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Researchers to conduct $4M national study on COVID-19 in older adults

October 13, 2020
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new study on COVID-19’s impact on our aging population by the Canadian Task Force on Longitudinal Aging (CLSA) has garnered $4 million in funding from Canada’s COVID-19 Immunity Task Force.

The study will investigate the burden of SARS-CoV-2 infection among aging Canadians, a population that has been known to be at greatest risk for severe outcomes from COVID-19. Researchers will collect and analyze blood samples from more than 19,000 CLSA participants and survey their symptoms, risks factors, health-care use, and the psychosocial and economic impacts of COVID-19.

Linking the results about the presence of antibodies and other immune markers from the blood sample analyses, along with questionnaire findings, will paint a more comprehensive picture of the prevalence of SARS-CoV-2 and the impact of COVID-19 on older adults in Canada, the researchers say.

Andrew Wister, gerontology professor and CLSA lead for SFU.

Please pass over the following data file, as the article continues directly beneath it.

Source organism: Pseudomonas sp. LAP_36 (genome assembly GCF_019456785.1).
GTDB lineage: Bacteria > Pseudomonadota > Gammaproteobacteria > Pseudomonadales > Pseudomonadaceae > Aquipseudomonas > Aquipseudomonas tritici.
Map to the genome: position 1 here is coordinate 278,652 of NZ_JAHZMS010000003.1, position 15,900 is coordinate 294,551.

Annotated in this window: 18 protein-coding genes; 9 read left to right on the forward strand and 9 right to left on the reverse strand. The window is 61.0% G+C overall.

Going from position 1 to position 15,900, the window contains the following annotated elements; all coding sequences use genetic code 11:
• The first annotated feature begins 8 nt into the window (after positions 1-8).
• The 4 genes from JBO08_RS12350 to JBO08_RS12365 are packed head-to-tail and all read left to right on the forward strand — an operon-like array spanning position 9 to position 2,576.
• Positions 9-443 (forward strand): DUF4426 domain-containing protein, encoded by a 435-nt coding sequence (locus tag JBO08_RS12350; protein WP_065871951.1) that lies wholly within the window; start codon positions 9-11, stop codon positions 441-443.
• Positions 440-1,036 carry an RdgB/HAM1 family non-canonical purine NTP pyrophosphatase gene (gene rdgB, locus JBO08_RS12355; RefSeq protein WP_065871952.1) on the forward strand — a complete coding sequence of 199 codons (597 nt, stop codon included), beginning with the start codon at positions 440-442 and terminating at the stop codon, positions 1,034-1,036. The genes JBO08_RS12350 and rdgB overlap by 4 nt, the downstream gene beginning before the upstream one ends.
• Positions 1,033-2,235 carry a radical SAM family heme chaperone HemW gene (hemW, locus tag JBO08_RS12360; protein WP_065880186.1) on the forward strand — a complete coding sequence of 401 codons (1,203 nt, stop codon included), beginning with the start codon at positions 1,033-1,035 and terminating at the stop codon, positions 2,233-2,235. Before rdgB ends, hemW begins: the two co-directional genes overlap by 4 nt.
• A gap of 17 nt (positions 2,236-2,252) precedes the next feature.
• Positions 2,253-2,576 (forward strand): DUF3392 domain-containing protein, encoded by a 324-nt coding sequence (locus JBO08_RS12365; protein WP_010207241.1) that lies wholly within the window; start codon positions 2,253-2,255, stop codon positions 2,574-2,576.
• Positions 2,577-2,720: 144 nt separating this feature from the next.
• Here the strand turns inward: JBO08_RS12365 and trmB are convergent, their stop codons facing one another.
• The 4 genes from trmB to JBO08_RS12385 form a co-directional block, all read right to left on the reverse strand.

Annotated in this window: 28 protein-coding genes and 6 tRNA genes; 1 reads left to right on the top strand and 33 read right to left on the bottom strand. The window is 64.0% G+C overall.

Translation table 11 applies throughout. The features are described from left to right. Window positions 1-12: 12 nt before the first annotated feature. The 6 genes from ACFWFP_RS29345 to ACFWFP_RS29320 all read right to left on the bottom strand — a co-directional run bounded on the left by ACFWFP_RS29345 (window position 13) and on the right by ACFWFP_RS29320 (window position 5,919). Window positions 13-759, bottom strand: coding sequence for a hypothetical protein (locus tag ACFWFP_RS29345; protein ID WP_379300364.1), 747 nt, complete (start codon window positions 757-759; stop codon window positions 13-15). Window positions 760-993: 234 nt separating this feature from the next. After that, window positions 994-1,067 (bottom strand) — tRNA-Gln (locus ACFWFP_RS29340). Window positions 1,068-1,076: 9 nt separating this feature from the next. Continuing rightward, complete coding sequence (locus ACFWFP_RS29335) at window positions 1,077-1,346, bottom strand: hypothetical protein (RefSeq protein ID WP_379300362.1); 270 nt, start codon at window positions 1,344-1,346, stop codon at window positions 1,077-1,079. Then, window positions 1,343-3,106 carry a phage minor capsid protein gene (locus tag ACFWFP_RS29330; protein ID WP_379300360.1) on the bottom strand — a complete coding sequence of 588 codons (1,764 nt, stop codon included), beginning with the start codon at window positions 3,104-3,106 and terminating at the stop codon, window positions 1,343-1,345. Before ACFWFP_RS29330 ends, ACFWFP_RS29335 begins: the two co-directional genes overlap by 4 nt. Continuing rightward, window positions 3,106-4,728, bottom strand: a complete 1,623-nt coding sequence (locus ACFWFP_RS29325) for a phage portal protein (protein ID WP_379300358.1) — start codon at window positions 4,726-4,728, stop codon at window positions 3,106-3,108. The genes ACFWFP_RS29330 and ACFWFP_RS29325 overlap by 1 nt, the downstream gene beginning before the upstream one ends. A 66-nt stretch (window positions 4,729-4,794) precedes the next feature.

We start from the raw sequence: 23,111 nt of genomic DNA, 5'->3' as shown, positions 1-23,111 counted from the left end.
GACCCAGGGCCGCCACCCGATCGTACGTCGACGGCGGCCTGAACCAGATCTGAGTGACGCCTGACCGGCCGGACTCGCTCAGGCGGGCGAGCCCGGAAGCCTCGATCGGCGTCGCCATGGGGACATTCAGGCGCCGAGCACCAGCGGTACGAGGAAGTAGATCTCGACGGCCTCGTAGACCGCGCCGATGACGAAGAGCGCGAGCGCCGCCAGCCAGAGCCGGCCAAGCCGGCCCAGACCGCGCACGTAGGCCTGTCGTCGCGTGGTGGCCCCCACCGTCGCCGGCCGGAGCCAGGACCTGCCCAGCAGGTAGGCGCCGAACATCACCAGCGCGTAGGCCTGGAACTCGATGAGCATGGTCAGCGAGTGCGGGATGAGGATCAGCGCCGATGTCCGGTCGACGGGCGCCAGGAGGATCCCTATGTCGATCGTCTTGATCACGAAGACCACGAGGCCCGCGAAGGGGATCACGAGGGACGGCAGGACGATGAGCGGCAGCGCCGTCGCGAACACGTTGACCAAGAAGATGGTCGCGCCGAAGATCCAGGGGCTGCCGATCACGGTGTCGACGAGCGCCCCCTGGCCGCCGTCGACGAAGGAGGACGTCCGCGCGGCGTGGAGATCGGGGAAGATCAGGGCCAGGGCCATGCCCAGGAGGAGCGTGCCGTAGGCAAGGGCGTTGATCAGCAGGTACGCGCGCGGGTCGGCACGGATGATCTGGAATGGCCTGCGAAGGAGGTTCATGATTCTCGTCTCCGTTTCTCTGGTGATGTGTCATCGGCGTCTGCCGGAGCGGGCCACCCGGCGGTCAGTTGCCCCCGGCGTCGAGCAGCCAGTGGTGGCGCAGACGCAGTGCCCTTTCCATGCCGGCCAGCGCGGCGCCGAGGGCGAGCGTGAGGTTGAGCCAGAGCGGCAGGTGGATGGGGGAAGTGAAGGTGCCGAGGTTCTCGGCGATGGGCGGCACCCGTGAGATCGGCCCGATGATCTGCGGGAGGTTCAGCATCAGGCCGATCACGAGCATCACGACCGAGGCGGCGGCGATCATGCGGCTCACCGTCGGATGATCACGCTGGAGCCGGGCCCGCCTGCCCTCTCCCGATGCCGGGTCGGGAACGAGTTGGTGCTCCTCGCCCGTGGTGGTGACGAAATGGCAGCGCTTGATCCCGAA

"The COVID-19 global crisis has spread rapidly, with multiple waves of infection, and has resulted in unprecedented social change and challenges in terms of public health, health and continuing care systems, economies, communities, and families,” says Andrew Wister, gerontology professor and the CLSA lead at SFU, which has hosted a number of data collection sites since the initiative began in 2010. 

“The CLSA COVID-19 longitudinal survey currently in the field, and the announced sero-prevalence study, will provide important new information and fill knowledge gaps needed to successfully mitigate, adapt and respond to what I call a 'gero-pandemic,’ given its heightened risk and deleterious outcomes for older people in Canadian society.”

The CLSA is being led by McMaster University and involves more than 10 academic and hospital research sites, including SFU. The 20-year research initiative is collecting data from 50,000 older individuals from across Canada.